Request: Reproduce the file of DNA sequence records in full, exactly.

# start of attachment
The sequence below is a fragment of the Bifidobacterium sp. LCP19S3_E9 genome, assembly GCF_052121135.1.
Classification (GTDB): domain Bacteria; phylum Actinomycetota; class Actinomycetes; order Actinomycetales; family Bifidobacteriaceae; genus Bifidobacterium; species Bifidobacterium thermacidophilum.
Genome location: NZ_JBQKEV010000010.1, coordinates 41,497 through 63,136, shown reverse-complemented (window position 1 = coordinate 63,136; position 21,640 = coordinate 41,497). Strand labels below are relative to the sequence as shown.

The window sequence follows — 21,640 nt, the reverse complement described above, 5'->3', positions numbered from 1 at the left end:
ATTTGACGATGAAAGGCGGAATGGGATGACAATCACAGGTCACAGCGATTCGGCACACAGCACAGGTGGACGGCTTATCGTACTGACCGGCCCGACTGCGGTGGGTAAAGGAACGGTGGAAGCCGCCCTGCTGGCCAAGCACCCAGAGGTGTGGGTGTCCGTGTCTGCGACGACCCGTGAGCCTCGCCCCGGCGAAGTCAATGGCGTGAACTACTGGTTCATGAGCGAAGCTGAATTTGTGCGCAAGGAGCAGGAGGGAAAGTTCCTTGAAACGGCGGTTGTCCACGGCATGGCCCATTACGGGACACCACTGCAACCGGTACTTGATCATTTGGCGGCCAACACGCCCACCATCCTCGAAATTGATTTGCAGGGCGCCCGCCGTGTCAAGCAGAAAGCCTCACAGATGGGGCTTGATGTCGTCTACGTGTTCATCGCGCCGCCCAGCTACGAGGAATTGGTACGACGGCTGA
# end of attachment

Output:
The sequence below is a fragment of the Bifidobacterium sp. LCP19S3_E9 genome, assembly GCF_052121135.1.
Classification (GTDB): domain Bacteria; phylum Actinomycetota; class Actinomycetes; order Actinomycetales; family Bifidobacteriaceae; genus Bifidobacterium; species Bifidobacterium thermacidophilum.
Genome location: NZ_JBQKEV010000010.1, coordinates 41,497 through 63,136, shown reverse-complemented (window position 1 = coordinate 63,136; position 21,640 = coordinate 41,497). Strand labels below are relative to the sequence as shown.

The window sequence follows — 21,640 nt, the reverse complement described above, 5'->3', positions numbered from 1 at the left end:
ATTTGACGATGAAAGGCGGAATGGGATGACAATCACAGGTCACAGCGATTCGGCACACAGCACAGGTGGACGGCTTATCGTACTGACCGGCCCGACTGCGGTGGGTAAAGGAACGGTGGAAGCCGCCCTGCTGGCCAAGCACCCAGAGGTGTGGGTGTCCGTGTCTGCGACGACCCGTGAGCCTCGCCCCGGCGAAGTCAATGGCGTGAACTACTGGTTCATGAGCGAAGCTGAATTTGTGCGCAAGGAGCAGGAGGGAAAGTTCCTTGAAACGGCGGTTGTCCACGGCATGGCCCATTACGGGACACCACTGCAACCGGTACTTGATCATTTGGCGGCCAACACGCCCACCATCCTCGAAATTGATTTGCAGGGCGCCCGCCGTGTCAAGCAGAAAGCCTCACAGATGGGGCTTGATGTCGTCTACGTGTTCATCGCGCCGCCCAGCTACGAGGAATTGGTACGACGGCTGA